Jaco Boshoff diving, photo taken by Iziko Museums

For more than 200 years, the shipwreck of a transatlantic slave ship has lain offshore of Cape Town’s world-renowned Clifton Beaches with not even the residents knowing about it. Until now.

The São José Paquete d’Africa is the first known shipwreck of enslaved Africans to be found and studied after it went undiscovered for more than 200 years. Finding the São José was “somewhat of a detective story,” says marine archaeologist Jaco Boshoff of South Africa’s Iziko Museums. Boshoff and his partner, Dr Steve Lubkemann from George Washington University in the US, are co-principal investigators of the international Slave Wrecks Project, a global archaeological and research effort that started in 2008.

Jaco Boshoff in Cape Archives, photo taken by Werner Hoffmann

The project set out to find the São José based on archival documents stating a Portuguese slave ship with 512 Mozambican slaves destined for Brazil sank on 27 December 1794 in Camps Bay on the Cape Peninsula. Boshoff and his team started diving in the area but found nothing.

It was only after discovering another document written in Dutch in the Cape Archives that Boshoff realised they were diving in the wrong place, Boshoff told the BBC. This document references the captain seeking shelter against the wind ‘under the lion’s head’. Boshoff says while reading this “blow-by-blow account” of the wrecking he realised it was more plausible for the wreck to be off Clifton Beaches, which lie below Lion’s Head. More than 200 slaves died in the wrecking, while the rest were sold into slavery in Cape Town shortly after the tragedy.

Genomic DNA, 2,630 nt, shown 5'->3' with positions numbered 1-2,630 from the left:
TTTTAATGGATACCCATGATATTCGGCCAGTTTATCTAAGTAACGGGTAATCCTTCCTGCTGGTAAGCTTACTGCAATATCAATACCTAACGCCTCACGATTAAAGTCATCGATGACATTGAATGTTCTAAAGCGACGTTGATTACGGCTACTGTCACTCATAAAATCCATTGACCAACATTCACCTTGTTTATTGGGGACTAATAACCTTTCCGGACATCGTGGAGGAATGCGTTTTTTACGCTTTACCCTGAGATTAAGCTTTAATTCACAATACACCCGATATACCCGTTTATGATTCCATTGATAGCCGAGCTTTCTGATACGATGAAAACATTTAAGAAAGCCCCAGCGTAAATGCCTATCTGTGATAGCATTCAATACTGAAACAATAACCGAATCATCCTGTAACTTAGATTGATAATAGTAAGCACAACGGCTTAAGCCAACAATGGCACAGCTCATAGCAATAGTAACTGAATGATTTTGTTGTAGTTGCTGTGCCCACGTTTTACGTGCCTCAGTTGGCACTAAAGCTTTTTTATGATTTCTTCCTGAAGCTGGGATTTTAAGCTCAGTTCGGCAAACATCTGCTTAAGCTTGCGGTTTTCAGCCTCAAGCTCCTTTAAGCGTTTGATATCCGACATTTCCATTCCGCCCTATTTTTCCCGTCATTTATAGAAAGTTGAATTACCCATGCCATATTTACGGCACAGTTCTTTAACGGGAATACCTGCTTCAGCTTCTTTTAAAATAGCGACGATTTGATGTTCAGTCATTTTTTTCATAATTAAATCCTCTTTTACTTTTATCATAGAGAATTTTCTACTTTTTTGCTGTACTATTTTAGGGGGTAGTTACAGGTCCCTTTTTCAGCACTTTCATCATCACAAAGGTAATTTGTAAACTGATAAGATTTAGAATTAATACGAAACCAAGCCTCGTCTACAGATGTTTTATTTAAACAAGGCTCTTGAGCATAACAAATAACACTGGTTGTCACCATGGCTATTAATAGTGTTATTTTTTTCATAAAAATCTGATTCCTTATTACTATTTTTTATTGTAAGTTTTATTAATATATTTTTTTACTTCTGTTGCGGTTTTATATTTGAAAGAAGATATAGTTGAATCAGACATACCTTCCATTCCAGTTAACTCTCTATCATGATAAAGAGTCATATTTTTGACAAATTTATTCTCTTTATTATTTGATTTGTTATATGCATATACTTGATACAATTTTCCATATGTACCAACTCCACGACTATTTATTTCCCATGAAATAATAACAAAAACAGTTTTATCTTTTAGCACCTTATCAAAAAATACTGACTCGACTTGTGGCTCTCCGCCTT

Slaves in ship, image taken by Iziko Museums

After The Slave Wreck Project team obtained a permit they found the wreck about 50 meters offshore. Numerous artefacts confirmed it was the São José. Some of the artefacts are now on loan and exhibited at the Smithsonian National Museum of African American History and Culture in Washington DC.

Most importantly, the team found slave shackles. At the moment these are being treated by Canadian-born artefact conservator, Nancy Child, through a very slow process of electrochemical and electrolytic reduction cleaning, done by placing the artefacts in an electricity-conducting solution and running a low electric current through them. Her immediate aim is to ready some of the artefacts for a permanent exhibition on the São José that will open on 12 December this year in Cape Town’s Slave Lodge history museum.

The photo was taken by Werner Hoffmann

The BBC gallery feature quotes Lonnie G Bunch III, founding director of the Smithsonian Museum of African American History and Culture, who says this discovery “is significant because there has never been archaeological documentation of a vessel that foundered and was lost while carrying a cargo of enslaved persons”.

Boshoff says the South African government has decided to declare the wreck site on Clifton a national monument. Details will be announced on 12 December when the exhibition opens in the Slave Lodge.

“The story of the São José is the story of just one ship, but it is like thousands of other voyages… Ultimately, the São José compels us to confront and remember the brutal practice of the slave trade and to acknowledge its role in shaping the world in which we live,” Boshoff told the BBC.

Read the original story on BBC

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